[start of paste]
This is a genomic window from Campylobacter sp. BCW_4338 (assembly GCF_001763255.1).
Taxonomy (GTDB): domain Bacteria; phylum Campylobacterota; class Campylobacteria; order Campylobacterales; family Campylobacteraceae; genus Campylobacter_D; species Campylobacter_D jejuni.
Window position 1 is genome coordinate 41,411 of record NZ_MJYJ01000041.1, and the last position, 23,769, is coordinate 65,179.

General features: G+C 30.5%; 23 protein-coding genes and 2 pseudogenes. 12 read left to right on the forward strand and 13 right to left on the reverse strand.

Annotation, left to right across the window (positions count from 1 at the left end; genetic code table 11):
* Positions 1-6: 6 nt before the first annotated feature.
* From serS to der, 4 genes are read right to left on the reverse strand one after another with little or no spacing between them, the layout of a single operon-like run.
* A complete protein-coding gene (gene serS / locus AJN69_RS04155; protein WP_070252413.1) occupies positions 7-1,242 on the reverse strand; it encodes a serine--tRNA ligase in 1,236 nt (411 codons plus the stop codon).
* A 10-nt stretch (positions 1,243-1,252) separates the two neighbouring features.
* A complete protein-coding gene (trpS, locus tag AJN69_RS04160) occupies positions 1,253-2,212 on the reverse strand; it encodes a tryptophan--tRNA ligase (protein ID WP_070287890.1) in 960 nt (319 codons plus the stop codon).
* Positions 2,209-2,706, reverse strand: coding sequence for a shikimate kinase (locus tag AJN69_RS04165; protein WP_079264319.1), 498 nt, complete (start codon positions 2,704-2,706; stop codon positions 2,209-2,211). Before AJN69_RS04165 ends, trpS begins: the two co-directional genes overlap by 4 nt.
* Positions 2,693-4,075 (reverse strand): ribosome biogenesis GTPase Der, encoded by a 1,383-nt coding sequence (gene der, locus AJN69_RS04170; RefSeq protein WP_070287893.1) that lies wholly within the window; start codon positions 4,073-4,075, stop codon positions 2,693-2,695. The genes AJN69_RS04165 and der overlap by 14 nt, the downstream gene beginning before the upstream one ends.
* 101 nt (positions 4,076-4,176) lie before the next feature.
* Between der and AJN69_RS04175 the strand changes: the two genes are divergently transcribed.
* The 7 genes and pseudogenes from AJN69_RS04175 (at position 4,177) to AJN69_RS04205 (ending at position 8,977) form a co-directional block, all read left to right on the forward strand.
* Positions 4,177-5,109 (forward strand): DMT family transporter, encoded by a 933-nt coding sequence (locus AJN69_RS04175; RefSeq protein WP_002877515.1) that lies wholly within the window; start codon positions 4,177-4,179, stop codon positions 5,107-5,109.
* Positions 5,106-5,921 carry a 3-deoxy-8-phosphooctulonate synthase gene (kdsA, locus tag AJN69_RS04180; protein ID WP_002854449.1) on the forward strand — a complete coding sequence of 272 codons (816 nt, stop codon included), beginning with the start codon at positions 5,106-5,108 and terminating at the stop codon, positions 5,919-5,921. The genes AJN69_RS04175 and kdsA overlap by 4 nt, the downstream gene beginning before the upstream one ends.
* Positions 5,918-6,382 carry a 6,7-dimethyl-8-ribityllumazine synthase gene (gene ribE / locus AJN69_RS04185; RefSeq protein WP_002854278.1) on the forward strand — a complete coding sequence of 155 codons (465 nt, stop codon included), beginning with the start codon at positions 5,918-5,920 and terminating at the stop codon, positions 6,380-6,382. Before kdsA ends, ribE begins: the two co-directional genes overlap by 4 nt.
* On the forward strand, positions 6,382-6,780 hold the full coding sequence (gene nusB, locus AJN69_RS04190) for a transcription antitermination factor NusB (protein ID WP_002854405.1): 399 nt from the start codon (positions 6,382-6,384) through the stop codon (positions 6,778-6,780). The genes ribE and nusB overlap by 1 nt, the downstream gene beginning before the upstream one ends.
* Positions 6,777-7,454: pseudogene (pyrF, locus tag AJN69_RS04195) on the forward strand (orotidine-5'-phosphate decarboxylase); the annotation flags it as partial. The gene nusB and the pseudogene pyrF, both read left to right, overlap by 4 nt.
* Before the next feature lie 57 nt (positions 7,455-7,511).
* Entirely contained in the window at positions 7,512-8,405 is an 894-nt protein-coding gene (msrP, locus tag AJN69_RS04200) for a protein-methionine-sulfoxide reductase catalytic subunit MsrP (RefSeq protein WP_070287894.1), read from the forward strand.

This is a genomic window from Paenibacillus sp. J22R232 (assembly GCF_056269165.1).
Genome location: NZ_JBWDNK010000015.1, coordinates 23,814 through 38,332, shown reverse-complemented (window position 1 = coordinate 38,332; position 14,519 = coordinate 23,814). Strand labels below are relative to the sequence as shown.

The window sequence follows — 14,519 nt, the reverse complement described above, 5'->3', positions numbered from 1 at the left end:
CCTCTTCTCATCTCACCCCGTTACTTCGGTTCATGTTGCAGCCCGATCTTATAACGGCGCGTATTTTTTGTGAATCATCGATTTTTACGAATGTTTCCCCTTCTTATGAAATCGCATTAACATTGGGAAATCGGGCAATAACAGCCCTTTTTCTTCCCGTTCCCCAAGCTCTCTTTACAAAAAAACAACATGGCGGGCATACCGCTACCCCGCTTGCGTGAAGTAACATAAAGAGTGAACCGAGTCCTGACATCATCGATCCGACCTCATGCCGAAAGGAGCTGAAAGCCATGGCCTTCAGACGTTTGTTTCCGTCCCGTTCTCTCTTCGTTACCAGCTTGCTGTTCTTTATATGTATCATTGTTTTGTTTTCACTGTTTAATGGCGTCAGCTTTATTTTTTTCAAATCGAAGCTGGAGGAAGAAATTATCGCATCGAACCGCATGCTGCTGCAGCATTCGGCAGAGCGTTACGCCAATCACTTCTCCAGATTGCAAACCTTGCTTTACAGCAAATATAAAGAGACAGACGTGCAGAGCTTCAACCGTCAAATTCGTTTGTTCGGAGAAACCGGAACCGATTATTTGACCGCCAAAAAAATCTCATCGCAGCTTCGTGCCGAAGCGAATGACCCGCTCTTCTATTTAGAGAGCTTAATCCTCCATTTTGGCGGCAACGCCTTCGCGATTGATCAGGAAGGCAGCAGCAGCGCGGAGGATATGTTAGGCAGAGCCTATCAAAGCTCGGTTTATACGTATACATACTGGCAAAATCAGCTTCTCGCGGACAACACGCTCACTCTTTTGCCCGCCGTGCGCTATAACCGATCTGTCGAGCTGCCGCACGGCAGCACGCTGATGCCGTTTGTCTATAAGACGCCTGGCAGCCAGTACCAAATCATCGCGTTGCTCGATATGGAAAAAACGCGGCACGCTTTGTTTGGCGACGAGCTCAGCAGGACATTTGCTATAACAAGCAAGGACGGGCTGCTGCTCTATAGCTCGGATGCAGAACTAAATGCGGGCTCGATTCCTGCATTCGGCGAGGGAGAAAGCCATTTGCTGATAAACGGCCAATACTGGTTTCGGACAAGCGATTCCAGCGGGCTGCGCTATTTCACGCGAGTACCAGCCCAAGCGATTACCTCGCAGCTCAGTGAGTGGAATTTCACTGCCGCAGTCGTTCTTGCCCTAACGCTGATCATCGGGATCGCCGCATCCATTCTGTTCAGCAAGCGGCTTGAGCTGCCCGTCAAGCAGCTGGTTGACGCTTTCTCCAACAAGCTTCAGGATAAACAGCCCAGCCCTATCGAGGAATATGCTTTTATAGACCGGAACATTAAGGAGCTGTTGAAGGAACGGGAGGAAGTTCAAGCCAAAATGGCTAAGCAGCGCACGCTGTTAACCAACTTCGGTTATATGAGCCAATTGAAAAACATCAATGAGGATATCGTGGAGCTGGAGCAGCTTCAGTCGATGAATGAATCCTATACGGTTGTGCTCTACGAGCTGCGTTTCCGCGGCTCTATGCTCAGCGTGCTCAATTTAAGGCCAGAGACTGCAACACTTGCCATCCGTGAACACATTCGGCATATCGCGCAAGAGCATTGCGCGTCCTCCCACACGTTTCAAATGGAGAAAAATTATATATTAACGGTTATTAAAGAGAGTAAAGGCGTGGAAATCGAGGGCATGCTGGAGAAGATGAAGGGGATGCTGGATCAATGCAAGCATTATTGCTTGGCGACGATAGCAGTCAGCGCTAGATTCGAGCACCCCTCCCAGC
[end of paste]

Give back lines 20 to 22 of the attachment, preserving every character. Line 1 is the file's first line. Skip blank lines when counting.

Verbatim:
* Positions 6,777-7,454: pseudogene (pyrF, locus tag AJN69_RS04195) on the forward strand (orotidine-5'-phosphate decarboxylase); the annotation flags it as partial. The gene nusB and the pseudogene pyrF, both read left to right, overlap by 4 nt.
* Before the next feature lie 57 nt (positions 7,455-7,511).
* Entirely contained in the window at positions 7,512-8,405 is an 894-nt protein-coding gene (msrP, locus tag AJN69_RS04200) for a protein-methionine-sulfoxide reductase catalytic subunit MsrP (RefSeq protein WP_070287894.1), read from the forward strand.